Why you should write every day

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How often do you write? If you’re not a professional your writing habits may be weak and flabby. Here’s why you should write every day…

Here are three things you almost certainly do every day:

  • Sleep
  • Eat food
  • Drink water

And here are three you likely do (or are nagged by others to do):

  • Make your bed
  • Brush your teeth
  • Wash a few dishes, or at least load the dishwasher

But I’m guessing the majority of you don’t write every day. That’s perfectly okay if you have no interest in writing or no responsibility for doing it. But if you relish the thought of becoming a better writer or one who works with more ease and less angst, here’s why you should consider developing the habit of writing every day.

1-Writing daily makes the job easier. If you get more practice at anything — whether it’s exercising, making music, cooking or playing chess — the process starts to become second nature. You don’t have to try as hard and you have more fun.

2-Writing daily will improve the quality of your work. Do something often enough, and you’ll get better at it. If you’re a person for whom writing is difficult, doing it every day will allow you to pick up the tools and techniques to do it better. Several years ago, I recall hearing an interview with singer Tony Bennett (sorry, I’ve been unable to find the source.) He said he practices every day in order to maintain his skill. “If I skip one day, I notice the difference,” he said. “If I skip two, my band notices. If I skip three, the audience notices.”           

3-You’ll eliminate the need to make a decision. This might sound funny or inconsequential, but it’s a terribly important benefit of the daily writing habit. Every time you need to make a decision about whether to do something, you tire your brain. This is because we all have very limited amounts of willpower, and this willpower declines as each day goes on, like sand running through an hourglass. But — if you’ve made the global decision that you’re going to write daily — then you don’t have to engage in negotiations with yourself. No more, “can I fit in my writing before lunch?” or “should I do my writing after dinner?” If you’ve already decided that you must do your writing daily, this frees up your mind to deal with other issues — including the subject of the writing you want to do.                                                        

4-You’ll inoculate yourself against writer’s block. If you resolve to write every day, you will pretty quickly give up the notion of always writing a blockbuster. Instead of aiming for quality, you’ll be targeting quantity. This is actually more helpful than it might sound because writer’s block is almost always born out of people trying to achieve excellence. Pssst: Here’s the secret all professional writers know: good writing almost never appears during the writing stage. It comes from frequent, diligent and determined editing.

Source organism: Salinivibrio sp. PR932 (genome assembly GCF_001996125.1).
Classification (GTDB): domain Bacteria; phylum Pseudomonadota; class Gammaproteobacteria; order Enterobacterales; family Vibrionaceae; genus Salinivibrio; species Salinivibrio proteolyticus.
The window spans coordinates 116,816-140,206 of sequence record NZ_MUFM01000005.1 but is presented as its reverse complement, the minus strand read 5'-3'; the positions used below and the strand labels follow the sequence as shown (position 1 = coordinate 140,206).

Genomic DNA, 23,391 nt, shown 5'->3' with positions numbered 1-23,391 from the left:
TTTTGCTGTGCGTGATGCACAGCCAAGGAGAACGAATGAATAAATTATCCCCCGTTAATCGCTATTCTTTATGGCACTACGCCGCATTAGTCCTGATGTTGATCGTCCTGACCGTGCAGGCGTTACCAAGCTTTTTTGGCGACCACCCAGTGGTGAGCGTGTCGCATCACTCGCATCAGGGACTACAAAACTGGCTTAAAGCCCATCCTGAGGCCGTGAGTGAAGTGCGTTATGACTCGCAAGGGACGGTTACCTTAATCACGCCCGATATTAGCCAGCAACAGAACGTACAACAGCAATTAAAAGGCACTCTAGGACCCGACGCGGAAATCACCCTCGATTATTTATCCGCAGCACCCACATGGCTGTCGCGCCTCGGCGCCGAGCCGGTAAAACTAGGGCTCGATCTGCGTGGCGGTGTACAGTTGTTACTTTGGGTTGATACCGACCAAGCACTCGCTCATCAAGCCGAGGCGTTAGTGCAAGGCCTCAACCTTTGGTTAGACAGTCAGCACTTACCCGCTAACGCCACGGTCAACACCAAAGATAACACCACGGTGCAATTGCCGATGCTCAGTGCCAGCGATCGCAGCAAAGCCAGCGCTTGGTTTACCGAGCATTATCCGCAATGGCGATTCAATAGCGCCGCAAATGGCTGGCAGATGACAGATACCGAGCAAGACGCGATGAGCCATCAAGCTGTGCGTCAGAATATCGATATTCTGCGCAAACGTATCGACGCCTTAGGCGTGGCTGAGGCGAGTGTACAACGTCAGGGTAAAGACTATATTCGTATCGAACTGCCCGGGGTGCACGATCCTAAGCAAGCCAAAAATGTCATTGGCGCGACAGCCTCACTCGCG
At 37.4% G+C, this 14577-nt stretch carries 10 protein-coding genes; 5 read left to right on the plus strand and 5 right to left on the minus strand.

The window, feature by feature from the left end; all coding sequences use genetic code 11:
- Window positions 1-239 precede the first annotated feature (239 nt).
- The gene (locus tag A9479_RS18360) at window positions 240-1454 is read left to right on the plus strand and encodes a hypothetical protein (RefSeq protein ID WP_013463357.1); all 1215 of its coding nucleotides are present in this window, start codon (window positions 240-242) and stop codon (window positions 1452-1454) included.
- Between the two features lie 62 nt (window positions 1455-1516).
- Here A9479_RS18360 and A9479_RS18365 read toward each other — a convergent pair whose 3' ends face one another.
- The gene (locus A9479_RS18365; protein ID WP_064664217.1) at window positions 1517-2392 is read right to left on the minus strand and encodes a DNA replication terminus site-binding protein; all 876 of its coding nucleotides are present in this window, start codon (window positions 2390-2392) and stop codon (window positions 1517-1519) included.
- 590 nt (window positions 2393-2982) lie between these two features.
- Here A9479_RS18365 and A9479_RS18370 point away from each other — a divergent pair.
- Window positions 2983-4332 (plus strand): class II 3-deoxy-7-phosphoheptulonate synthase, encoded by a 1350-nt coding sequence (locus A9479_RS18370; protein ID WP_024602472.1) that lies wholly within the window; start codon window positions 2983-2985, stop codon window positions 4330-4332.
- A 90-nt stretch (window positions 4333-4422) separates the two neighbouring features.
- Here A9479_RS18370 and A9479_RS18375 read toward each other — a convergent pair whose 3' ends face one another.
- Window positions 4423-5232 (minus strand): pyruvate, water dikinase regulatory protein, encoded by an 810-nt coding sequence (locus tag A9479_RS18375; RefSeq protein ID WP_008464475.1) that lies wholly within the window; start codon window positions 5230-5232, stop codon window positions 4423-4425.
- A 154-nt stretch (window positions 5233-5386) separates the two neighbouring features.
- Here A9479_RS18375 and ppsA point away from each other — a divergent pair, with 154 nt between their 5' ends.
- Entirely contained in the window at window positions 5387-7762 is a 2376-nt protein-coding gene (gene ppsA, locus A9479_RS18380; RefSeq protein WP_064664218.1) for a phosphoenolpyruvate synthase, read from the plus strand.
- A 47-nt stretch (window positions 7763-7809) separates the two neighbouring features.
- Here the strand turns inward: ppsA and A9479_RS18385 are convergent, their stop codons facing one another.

5-It will help you become a better thinker. Writing is only partly about communicating. It’s also about sorting out what you think about an issue. Society tells us that we should write in order to explain or persuade. In fact, it’s just as important — maybe even more so — to write in order to learn what you think.

6-It will give you momentum. If writing is important to your job or — more importantly, to you — then having momentum will make you feel happier and more relaxed. This feeling of happiness will not only wash over into the rest of your life, it will also become a self-perpetuating cycle that will make you feel more comfortable with writing itself and make the process easier.

7-It will allow you to start small. So many people think that in order to write they must designate a minimum of two to four hours to the task. This is completely wrong! Especially if you’re writing every day. Here’s what I suggest: start with five minutes. So what if you can write no more than a sentence? The act of writing that single sentence is a step forward. Do it day after day, week after week and before long you will be accumulating thousands of words. The kaizen technique teaches that we can all make gigantic accomplishments from tiny steps.

In my Get It Done program, I work with writers struggling to finish their dissertations, their non-fiction books and their novels. They must report in to me, five days per week, telling me how many words they wrote each day (or how much time they spent editing.) Occasionally, some of them ask me if they can write every day. I always tell them no, because everyone needs time off. But if any of them want to write something else, or do “morning pages” or keep a journal, I always encourage them to go ahead.

The practice of daily writing is one of the healthiest habits you can acquire.

Do you write every day? Why or why not? We can all learn from each other so, please, share your thoughts with my readers and me in the “comments” section below. Anyone who comments on today’s post (or any others) by Nov. 30/16 will be put in a draw for a copy of Make What You Say Pay by Anne Miller. Please, scroll down to the comments, directly underneath the “related posts” links, below. Note that you don’t have to join the commenting software to post. See here to learn how to post as a guest.

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